This text in Luke 20 finishes up by stating that these men who questioned him in the end marveled at the way he answered them and dared not to ask anymore questions because they knew it would only result in their defeat. In this same manner we can walk in our authority, because of fellowship and obedience to God in a way that shocks our generation and brings people to repentance and the saving knowledge of Christ. It is all about Gods faithfulness, being worked through our lives, may all praise go to Him.


29 for He was teaching them as one having authority, and not as their scribes. (Matt. 7:29 NAS)
18 And Jesus came up and spoke to them, saying, “All authority has been given to Me in heaven and on earth.
19 “Go therefore and make disciples of call the nations, baptizing them in the name of the Father and the Son and the Holy Spirit,
20 teaching them to observe all that I commanded you; and lo, I am with you 1always, even to the end of the age.”
(Matt. 28:18-20 NAS)
And having summoned His twelve disciples, He gave them authority over unclean spirits, to cast them out, and to heal every kind of disease and every kind of sickness. (Matt. 10:1 NAS)

In the days of Christ, the Rabbis, the teachers of Yahweh relied on the authority of men to discourse the truths of God and the interpretation of Scripture. Among them, rose a teacher who was not concerned about the synagogue, as much as he was concerned as He called them, ‘the lost sheep of Israel.’ He was not concerned about racial boundaries, in fact he found himself ministering to Samaritans who were not liked then in society, by main land Israel. He was not concerned about being seen with those who had been negatively labeled by society. In fact, He touched the lepers, a societal ‘no, no’ because of the religious stipulation that they were unclean, and for basic hygienic reasons. But, our Lord not only touched them, He healed them. On that note, one of his closest followers was a tax collector. Then that really was not good, since the people of Israel saw them as traitors since they were working for the Roman Empire. If this is not enough, he also fellowshipped and shared meals with prostitutes. Though, people would want to see them stoned, He looked at them through eyes of grace and mercy. Though they sold their God given bodies, the Lord knew one day their bodies could become temples of the Holy Spirit for honorable use.
When He would stand before the people, they knew that He spoke with authority. He was not relying on others, but he did make it clear that He had an authority to interpret Scriptures and teach, heal, prophesy, etc. that was intrinsic to him as a person. Truly, it was intrinsic because we know Him to be the Son of God, Messiah, God Himself with us. The message only gets better, this authority was not only given to Him, and of Him, but it was passed on to us by Him.
We can now teach the truth, the gospel. We can heal the sick and cast out evil spirits. We can administer baptism and disciple people as they choose to follow Christ. All these things, we can do because our authority comes from God. Our confidence, boldness must be rooted in Him. When we look at the One who has given us authority, we can be assured that we can walk forward confidently. This authority that we have been given is a signature, by which we act. Every time we exercise it, we preach of the One who came before us and will come again. In like manner people will look at us and marvel and ask, ‘How come this person speaks with such authority?’ We will gladly answer, because we have been saved, and have been given power to act on the behalf of Christ that you might come to know Him.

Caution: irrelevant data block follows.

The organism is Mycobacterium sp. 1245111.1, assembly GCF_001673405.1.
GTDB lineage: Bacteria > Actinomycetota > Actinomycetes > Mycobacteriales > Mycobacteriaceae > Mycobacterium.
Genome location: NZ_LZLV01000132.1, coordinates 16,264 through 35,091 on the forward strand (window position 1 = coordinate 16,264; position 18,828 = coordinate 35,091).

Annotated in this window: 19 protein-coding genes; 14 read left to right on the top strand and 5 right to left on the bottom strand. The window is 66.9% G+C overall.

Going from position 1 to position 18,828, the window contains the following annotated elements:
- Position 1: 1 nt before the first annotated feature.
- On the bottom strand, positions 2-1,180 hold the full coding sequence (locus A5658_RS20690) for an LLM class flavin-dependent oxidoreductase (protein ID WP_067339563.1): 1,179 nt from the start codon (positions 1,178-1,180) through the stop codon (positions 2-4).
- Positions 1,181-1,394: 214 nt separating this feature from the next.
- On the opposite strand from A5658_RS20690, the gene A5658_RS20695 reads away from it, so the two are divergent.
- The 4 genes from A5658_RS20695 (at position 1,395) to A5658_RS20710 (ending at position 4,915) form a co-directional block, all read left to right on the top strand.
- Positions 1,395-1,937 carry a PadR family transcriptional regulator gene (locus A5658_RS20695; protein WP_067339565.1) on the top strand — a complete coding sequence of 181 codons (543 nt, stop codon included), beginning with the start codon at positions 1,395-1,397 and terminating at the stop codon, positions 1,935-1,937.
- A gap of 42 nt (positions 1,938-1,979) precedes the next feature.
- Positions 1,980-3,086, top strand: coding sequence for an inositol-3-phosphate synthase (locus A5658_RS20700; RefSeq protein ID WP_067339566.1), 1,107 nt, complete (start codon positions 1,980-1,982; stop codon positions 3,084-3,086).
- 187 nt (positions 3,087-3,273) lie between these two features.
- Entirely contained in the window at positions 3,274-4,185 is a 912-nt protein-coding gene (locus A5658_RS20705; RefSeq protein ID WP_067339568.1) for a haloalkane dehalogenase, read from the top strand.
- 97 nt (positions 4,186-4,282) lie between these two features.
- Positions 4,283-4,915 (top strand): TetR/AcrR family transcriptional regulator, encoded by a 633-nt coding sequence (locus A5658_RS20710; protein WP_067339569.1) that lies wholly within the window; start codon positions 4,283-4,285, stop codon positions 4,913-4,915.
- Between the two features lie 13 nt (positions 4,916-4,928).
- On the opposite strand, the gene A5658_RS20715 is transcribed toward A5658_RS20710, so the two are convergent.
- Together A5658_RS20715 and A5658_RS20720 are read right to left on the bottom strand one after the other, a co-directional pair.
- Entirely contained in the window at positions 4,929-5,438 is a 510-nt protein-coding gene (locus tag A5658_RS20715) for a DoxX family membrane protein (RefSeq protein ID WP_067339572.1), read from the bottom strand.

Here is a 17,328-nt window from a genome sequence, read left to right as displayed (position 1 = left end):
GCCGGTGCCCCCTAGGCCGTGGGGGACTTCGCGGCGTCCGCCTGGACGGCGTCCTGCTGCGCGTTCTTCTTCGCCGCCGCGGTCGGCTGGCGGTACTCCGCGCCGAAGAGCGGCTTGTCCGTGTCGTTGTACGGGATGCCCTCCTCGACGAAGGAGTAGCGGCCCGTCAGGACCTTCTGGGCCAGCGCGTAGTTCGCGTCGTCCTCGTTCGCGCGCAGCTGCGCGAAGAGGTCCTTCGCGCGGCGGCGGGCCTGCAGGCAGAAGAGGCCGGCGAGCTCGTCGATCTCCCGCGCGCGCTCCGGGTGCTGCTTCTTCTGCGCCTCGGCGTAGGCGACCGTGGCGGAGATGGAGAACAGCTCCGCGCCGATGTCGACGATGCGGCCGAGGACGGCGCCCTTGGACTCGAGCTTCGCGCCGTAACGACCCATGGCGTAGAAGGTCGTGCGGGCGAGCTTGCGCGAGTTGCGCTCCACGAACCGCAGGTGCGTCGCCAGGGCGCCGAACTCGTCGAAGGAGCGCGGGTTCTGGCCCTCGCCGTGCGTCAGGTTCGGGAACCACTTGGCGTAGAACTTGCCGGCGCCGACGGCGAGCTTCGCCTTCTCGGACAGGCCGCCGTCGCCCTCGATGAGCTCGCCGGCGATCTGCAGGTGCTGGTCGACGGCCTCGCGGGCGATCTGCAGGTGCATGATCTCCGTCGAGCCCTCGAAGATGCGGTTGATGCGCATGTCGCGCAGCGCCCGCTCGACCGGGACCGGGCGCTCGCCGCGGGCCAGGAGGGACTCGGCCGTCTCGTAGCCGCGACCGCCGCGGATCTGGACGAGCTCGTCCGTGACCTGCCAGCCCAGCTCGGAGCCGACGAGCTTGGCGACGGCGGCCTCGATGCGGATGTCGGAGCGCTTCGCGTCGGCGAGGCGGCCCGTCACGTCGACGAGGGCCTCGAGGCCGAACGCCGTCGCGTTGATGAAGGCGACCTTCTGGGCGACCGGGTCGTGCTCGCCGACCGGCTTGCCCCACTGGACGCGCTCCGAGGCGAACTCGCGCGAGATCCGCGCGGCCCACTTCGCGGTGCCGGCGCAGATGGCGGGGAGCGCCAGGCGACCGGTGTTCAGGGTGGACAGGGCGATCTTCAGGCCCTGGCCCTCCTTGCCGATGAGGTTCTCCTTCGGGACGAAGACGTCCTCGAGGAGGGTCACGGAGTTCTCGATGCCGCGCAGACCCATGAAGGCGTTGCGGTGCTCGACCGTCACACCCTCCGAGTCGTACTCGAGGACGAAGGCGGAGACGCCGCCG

What To Do When the Father is Captured?

By Daniel Brutsky
Today, we live in a generation where the population is growing at a particularly rapid rate. We have boys and girls getting together and producing kids at an unreasonably young age. We live in a millennium where fathers take parenting, or the upbringing of kids extremely unsubstantial and insignificant. Many fathers are rather focused on things that please themselves, and things that will make them happier. These children grow up without having any significantly positive impact from their fathers, and left to the hopelessness of this fallen planet.
When considering the text of scripture, one can see the enormous importance and impact of the father in any given family. There can be found a large number of examples of men, who were not so superb fathers. Looking in to the second book of Samuel, we find a man named Eli. Although Eli was Judge and a High Priest, Eli was not so good of a father. 1 Samuel 2:22-24, “Now Eli, who was very old, heard about everything his sons were doing to all Israel and how they slept with the women who served at the entrance to the tent of meeting. 23 So he said to them, “Why do you do such things? I hear from all the people about these wicked deeds of yours. 24 No, my sons; the report I hear spreading among the Lord’s people is not good.” It can be clearly observed, that Eli was a father who was not close to his sons. He was a father who was rather distant from his family. In the next chapter it is written, “11 And the Lord said to Samuel: “See, I am about to do something in Israel that will make the ears of everyone who hears about it tingle. 12 At that time I will carry out against Eli everything I spoke against his family—from beginning to end. 13 For I told him that I would judge his family forever because of the sin he knew about; his sons blasphemed God, [a] and he failed to restrain them. 14 Therefore I swore to the house of Eli, ‘The guilt of Eli’s house will never be atoned for by sacrifice or offering.’” Here, it can be noticed that Eli was a father who lacked authority in his household. He was a man who was not great at the raising of his children. The Lord said, “I would judge his family forever because of the sin he knew about; his sons blasphemed God, [a] and he failed to restrain them.” Eli failed to contain, or keep his children under control, and raised them in a way which was not pleasing to the Lord.